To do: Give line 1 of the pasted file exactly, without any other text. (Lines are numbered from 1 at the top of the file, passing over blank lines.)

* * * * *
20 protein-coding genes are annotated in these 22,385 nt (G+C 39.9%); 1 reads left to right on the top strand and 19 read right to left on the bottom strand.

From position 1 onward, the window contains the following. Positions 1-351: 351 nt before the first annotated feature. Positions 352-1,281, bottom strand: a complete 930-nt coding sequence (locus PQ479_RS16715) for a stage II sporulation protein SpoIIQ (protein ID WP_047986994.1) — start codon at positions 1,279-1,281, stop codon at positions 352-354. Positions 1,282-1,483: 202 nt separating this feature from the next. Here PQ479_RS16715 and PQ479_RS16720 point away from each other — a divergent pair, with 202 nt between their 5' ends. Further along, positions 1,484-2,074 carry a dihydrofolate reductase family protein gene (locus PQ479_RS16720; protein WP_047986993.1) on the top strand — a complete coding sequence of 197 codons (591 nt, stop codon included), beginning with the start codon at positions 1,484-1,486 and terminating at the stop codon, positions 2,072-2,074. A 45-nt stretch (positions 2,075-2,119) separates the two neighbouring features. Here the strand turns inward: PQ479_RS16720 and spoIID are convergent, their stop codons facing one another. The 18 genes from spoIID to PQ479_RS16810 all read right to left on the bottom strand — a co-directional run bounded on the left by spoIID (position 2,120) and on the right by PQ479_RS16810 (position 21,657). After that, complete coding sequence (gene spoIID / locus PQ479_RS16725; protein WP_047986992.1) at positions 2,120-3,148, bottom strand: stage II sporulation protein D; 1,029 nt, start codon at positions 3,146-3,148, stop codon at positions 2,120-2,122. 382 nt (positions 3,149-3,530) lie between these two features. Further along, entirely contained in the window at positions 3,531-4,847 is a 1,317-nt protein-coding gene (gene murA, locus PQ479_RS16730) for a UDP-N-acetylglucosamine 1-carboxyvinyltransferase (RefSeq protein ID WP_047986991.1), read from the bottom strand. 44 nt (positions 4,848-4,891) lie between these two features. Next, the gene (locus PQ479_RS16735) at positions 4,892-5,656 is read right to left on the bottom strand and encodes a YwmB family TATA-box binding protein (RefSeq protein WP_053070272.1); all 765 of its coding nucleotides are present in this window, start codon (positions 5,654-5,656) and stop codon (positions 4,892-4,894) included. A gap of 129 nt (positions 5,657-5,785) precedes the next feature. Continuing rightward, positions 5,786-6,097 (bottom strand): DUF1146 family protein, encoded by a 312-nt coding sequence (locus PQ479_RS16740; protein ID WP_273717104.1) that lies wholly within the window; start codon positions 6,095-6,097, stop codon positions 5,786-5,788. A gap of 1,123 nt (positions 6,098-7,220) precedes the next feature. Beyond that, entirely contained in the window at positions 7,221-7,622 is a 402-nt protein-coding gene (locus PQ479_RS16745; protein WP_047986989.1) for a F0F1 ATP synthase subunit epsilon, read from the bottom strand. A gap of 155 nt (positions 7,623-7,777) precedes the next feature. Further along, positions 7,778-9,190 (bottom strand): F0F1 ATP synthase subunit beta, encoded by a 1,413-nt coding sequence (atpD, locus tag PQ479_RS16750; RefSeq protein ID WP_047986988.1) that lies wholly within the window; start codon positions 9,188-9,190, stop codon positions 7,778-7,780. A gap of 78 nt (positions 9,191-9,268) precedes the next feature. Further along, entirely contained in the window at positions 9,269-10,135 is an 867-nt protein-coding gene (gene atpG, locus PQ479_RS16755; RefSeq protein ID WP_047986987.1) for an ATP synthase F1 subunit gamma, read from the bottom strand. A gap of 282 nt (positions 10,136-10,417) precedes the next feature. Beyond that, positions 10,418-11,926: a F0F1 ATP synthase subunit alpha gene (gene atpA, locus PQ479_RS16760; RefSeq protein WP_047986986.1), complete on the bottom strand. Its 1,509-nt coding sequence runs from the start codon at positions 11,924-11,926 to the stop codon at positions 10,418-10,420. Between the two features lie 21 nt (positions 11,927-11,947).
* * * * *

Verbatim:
20 protein-coding genes are annotated in these 22,385 nt (G+C 39.9%); 1 reads left to right on the top strand and 19 read right to left on the bottom strand.